The Hunted Becomes The Hunter, But At Least It's Only A Game.
Blinky Bill and Nutsy : two little Australians / story and illustrations by Dorothy Wall.

Blinky Bill's popularity was immediate, and two sequels soon followed, Blinky Bill Grows Up in 1934, and Blinky Bill and Nutsy: Two Little Australians in 1937. Unfortunately the popular appeal of the mischievous yet lovable koala led to pirating of the character as far away as the United States, and, like many authors, Dorothy Wall never earned a penny from most of the toys, dishes, games, and unauthorized books adorned with her appealing illustrations. Eventually she became depressed at having to illustrate the work of other writers just to make money. After a divorce, she and her only child, a son named Peter, returned to New Zealand. Here she once again became a newspaper illustrator, this time for the New Zealand Herald and Auckland Weekly News.

This Blinky Bill pop-up, “Magic-action" book, is an American piracy, published without Dorothy Wall's permission, and containing no mention of the author's name.Wall, Dorothy, 1894-1942. Blinky Bill / [Dorothy Wall].
(Racine, Wisconsin : Whitman Publishing Co., 1935)
(Image Courtesy Of Monash University Library.)

Back in the country of her birth, Dorothy Wall continued to write stories set in Australia. Her publisher frequently hired her for illustrating work on books by other authors to help her make ends meet. At one point she told him she was forced to make simply earning a living her primary focus, giving up on "the honor and glory of seeing [her] name in print." In 1940 one last Blinky Bill book was published, Blinky Bill Joins The Army. It was written as a patriotic gesture to benefit the war effort, and was initially rejected by her longtime publisher as outright propaganda. A complete rewrite was demanded for the once popular author to get the book published at all.

Wall, Dorothy, 1894-1942. Blinky Bill joins the army / story and decorations by Dorothy Wall.
(Sydney : Angus & Robertson, 1940)
(Image Courtesy Of Monash University Library.)

Seeing her new work in print revived both Dorothy Wall and her career, and in 1941 she returned to Sydney telling her publisher: "I'll have to start the battle all over again but feel much better and more able to combat disappointment." Sadly her health did not hold out, and she died of pneumonia less than a year later. Dead at the young age of 48, she left behind her son and the enduringly popular character she created.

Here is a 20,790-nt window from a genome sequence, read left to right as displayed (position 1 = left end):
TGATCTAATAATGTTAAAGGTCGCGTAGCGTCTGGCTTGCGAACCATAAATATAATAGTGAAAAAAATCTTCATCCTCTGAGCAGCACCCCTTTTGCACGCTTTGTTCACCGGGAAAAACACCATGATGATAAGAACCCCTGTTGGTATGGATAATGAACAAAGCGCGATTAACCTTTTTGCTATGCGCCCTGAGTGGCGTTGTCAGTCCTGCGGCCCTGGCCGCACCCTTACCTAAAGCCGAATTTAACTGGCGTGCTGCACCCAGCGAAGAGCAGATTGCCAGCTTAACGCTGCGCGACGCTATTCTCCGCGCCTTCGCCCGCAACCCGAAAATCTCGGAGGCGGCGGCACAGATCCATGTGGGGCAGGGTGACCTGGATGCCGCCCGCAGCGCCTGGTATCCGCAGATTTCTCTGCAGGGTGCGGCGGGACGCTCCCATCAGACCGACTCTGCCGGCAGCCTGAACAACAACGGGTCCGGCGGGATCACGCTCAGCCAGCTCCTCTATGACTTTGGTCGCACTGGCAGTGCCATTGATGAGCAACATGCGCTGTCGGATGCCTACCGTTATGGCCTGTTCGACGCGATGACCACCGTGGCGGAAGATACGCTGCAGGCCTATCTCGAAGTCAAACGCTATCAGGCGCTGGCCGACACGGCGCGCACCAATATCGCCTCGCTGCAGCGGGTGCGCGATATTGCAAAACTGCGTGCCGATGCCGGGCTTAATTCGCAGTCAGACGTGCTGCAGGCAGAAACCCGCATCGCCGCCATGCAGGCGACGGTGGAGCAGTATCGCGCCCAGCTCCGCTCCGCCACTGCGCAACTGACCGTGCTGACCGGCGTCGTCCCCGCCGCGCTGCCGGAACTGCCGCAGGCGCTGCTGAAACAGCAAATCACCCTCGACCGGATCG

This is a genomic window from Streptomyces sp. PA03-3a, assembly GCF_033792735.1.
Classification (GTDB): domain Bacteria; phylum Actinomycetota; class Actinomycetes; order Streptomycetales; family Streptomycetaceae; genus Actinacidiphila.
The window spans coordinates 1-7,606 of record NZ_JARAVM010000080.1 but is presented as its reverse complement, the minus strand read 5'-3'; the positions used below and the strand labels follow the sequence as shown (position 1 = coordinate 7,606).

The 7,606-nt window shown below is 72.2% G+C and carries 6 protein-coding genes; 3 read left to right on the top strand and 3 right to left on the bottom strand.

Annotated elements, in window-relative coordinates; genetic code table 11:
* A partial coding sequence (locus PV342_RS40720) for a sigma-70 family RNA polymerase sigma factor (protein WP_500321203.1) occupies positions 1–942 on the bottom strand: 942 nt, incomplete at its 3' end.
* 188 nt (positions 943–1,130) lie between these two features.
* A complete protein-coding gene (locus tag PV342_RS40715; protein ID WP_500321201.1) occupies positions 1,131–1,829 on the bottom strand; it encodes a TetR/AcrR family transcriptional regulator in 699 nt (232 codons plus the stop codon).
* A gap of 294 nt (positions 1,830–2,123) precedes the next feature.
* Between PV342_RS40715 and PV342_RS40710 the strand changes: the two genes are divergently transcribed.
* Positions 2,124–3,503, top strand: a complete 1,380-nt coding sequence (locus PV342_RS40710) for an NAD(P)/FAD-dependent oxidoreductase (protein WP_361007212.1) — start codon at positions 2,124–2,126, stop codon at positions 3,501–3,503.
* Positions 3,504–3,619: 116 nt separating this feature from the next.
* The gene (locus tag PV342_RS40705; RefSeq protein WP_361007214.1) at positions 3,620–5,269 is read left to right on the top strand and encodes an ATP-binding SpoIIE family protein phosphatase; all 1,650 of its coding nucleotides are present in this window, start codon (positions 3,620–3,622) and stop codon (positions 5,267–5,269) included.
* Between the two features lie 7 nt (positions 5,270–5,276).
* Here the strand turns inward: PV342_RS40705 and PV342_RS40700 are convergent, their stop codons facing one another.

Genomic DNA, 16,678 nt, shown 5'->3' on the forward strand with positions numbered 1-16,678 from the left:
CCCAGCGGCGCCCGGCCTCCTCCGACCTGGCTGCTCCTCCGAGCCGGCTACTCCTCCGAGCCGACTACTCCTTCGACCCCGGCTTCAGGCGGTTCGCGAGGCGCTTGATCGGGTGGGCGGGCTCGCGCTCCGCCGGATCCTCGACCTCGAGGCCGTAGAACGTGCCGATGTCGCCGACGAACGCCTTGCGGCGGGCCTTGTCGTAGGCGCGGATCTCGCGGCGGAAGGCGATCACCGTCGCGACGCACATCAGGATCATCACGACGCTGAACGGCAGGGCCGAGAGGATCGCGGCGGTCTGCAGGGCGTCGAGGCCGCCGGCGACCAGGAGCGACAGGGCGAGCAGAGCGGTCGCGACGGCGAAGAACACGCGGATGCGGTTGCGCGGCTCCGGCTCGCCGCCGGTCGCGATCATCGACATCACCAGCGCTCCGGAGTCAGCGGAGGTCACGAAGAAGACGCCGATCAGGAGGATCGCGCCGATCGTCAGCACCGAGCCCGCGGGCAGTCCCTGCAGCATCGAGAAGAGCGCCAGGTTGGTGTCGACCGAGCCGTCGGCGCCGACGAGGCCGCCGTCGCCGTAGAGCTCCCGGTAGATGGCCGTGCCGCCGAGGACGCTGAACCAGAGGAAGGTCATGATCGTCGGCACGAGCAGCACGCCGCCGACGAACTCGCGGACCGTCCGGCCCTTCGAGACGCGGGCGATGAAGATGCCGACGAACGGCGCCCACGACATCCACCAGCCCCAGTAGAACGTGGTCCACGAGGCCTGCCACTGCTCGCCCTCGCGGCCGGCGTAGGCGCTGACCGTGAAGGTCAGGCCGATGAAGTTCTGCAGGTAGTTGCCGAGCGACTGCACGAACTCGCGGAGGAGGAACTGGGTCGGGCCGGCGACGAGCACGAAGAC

Illustration From: A Tiny Story Of Blinky Bill (1947?).
One Of Many Titles Published After Dorothy Wall's Death.
(Image Courtesy of BibliOdyssey.)

A compilation of the first three books starring the enchanting koala, The Complete Adventures Of Blinky Bill, was first published in 1939 and reprinted 15 times between 1940 and 1965. Blinky Bill remained a fixture in the Australian Sunday newspaper comics for decades, and was the star of a feature film in 1992, and of three animated television series in 1993, 1995, and 2005. All of Blinky Bill's celluloid adventures stressed the importance of maintaining the endangered forest habitat of the koala, and of preventing the extinction of animal species worldwide. (Koalas had been hunted nearly to extinction in the early 20th century, and are still considered endangered today.) In 2010 Blinky Bill remains one of the most recognizable literary characters in Australia, and has his own Facebook page and YouTube videos. And early editions of the Blinky Bill books are now highly sought after, and find themselves right at home in the Rare Book Collection of the Monash University Library.

1 comment:

  1. So much more interesting than a purple dinosaur.